1) Introduction to Machine Learning (last offered Fall 2020)
Course objectives
This course will follow “The One Hundred Page Machine Learning Book” by Andriy Burkov from cover-to-cover. Students will gain an introductory-level understanding of both supervised and unsupervised machine learning (ML), including deeper knowledge of a number of algorithms of each type. Students will learn how to evaluate and quantify predictive performance of ML systems. Students will also become familiar with one or more ML development environments with practical assignments and demonstrations.

Permission of the Department.
SYSC 2006, 4th Year Status, and (ECOR 2050, SYSC 2510, STAT 2605 or STAT 3502)

Prior knowledge
Students should:
• Be proficient in software development in at least one language.
• Be able to program in Python or learn to do so on their own time within the first two weeks of class.
• Understand basic probability and statistics.
• Have strong math skills, including working with differential equations, matrix operations, and gradients.

Learning outcomes
By the end of this course, students should be able to:
• Demonstrate understanding of basic supervised and unsupervised machine learning models.
• Develop models to solve various types of machine learning problems, including regression.
• Classification, natural language processing, and clustering.
• Demonstrate a theoretical and practical understanding of a number of machine learning approaches including decision trees, logistic and linear regression, support vector machines, neural, networks, convolutional networks, and recurrent neural networks.
• Apply existing machine learning platforms to develop classification and regression models.
• Understand how to quantify predictive performance of machine learning models (i.e. metrics and basic experiment design).

2) Introduction to Data Science (last offered Winter 2021)
Course Objectives
This course is not intended to cover all principles of data science in details. Instead, it provides a wide overview of the main concepts in data science for beginners. It introduces a set of preliminary tools and techniques to perform data science tasks. Students will gain an introductory level understanding of methodologies to infer insights from data by focusing on analytical techniques. They will learn the basics of the different properties of data (structure, size, and type), data collection and cleansing, descriptive and inferential statistics, data visualization, modeling, and network analysis. In addition, students will learn how to apply some software engineering principles and concepts such as anticipation of change and separation of concerns in the context of data science.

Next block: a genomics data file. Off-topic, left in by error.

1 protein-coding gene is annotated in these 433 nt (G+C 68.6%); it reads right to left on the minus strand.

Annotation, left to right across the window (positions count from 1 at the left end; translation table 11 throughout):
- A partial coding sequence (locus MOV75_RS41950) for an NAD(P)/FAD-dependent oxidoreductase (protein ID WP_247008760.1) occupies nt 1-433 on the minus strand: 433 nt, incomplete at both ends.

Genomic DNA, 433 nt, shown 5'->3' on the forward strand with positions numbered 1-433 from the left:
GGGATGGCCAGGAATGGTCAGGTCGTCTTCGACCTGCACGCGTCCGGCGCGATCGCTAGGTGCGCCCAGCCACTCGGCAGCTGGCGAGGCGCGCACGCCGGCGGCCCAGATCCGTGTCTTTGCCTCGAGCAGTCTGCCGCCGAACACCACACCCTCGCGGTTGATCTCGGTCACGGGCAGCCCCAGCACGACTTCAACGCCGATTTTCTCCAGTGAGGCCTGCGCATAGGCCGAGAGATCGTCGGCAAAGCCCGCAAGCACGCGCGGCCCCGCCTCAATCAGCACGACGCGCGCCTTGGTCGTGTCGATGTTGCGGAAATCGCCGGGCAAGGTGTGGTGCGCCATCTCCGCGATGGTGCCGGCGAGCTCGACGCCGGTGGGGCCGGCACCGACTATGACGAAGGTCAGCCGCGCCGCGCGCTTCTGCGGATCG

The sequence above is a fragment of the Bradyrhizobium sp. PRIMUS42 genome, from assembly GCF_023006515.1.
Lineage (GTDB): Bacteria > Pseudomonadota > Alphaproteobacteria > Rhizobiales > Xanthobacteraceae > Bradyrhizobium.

Permission of the Department.
SYSC 2006, 4th Year Status, and (ECOR 2050, SYSC 2510, STAT 2605 or STAT 3502)

Prior Knowledge
Students should
• Understand basic statistical concepts.
• Have mathematical skills in linear algebra and probabilities.
• Have knowledge of python or be prepared to acquire the basics of python independently.

Learning Outcomes
By the end of this course, students should be able to:
• Demonstrate an understanding of data properties and to categorize data.
• Perform basic statistical analysis (descriptive and inferential)
• Be able to make predictions using regression analysis.
• Use fundamental python libraries/toolboxes for reading, filtering, manipulating, and plotting data.
• Distinguish between good and bad data visualization, understand graphs, and make sound data visualization choices.
• Design, create, validate, and evaluate simple data models.
• Understand the basics of Machine Learning: supervised, unsupervised, and reinforcement learning
• Use applicable software engineering principles for the data science process.

3) Advanced Operating Systems (last offered Winter 2021)

Course Description:
SYSC 4001 (Operating Systems) introduced students to basic Operating System concepts: processes and threads, support for concurrency, memory management, CPU and disk scheduling, and file system. This course builds on this background and will discuss how actual, modern operating systems implement these basic concepts. It will cover a range of different operating systems, each with their own unique constraints and challenges: Linux/PC-class devices, Virtual Machines and Containers, Embedded (real-time) Systems, Operating Systems for Mobile/Handheld Devices, and Distributed Operating Systems.

Prerequisites: SYSC 4001 (Operating Systems) and 4th year status. Restricted to Computer Systems Engineering and Software Engineering.